And there’s at least one more factor—a psychological one that tends to suppress wider use of POE: The process can be perceived as being about detecting design mistakes when its intention is really to evaluate the positive attributes of a facility and optimize operations for a better building.

Simondetti is leading a movement that directly confronts these frustrating challenges by pioneering an evaluation discipline he cheerfully (and somewhat oxymoronically) calls post-occupancy evaluation preconstruction (POEPC).

Three-monitor wide screen capture of the Admiralty station environment. Image Courtesy of Arup

One POEPC project he led was the expansion of Hong Kong’s Admiralty railroad station, the city’s busiest stop. Arup was hired to design two more train lines in Admiralty, which doubled the number of train platforms and increased the number of possible journeys to more than 50.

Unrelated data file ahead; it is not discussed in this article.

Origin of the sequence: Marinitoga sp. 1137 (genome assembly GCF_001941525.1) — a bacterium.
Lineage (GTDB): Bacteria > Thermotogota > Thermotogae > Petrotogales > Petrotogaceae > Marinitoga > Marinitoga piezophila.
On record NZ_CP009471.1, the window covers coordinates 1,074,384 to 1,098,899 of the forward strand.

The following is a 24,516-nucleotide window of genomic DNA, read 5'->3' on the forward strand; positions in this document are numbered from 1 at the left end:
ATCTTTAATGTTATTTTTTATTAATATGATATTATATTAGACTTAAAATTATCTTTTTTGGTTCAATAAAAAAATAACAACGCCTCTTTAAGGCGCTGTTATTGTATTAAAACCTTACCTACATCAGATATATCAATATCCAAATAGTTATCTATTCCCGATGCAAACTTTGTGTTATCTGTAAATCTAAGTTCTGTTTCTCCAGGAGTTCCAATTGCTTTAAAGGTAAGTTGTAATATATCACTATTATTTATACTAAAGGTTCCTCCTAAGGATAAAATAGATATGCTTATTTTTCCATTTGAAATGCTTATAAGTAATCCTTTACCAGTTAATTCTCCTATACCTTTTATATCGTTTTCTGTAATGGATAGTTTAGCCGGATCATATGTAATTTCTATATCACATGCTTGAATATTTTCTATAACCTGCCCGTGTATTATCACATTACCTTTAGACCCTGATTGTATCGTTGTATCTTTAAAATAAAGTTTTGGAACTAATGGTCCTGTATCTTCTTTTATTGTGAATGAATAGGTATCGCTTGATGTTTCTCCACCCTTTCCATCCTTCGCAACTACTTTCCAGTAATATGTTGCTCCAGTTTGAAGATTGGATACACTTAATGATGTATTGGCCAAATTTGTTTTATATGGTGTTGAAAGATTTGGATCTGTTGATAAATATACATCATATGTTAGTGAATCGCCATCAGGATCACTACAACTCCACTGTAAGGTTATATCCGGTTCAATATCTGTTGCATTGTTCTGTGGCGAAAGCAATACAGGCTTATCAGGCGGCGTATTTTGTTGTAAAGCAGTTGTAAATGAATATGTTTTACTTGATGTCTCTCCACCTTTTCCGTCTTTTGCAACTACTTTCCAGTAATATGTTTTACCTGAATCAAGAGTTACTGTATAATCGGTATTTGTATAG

Simondetti used 3D-design models of the station and a video-game engine to create a realistic station environment complete with contextual sounds, accurate signage and visual cues, and hordes of avatars milling about to simulate crowded conditions. He then installed a system that allowed users to “joystick” an avatar through the station. The experience simulates walking, with head-height visual feedback projected on three monitors that fill the user’s peripheral vision.

In this case, Arup was evaluating proposed signage and wayfinding schemes—an important thing to test in a station already serving one million passengers daily. By asking users to navigate from point to point through the modeled station and measuring their speed as they passed various digital checkpoints, Simondetti was able to gather crucial information on how well proposed wayfinding structure worked in actual conditions. Thus, he was doing post-occupancy evaluation in an accurately modeled environment in the preconstruction phase, before any signage was physically installed.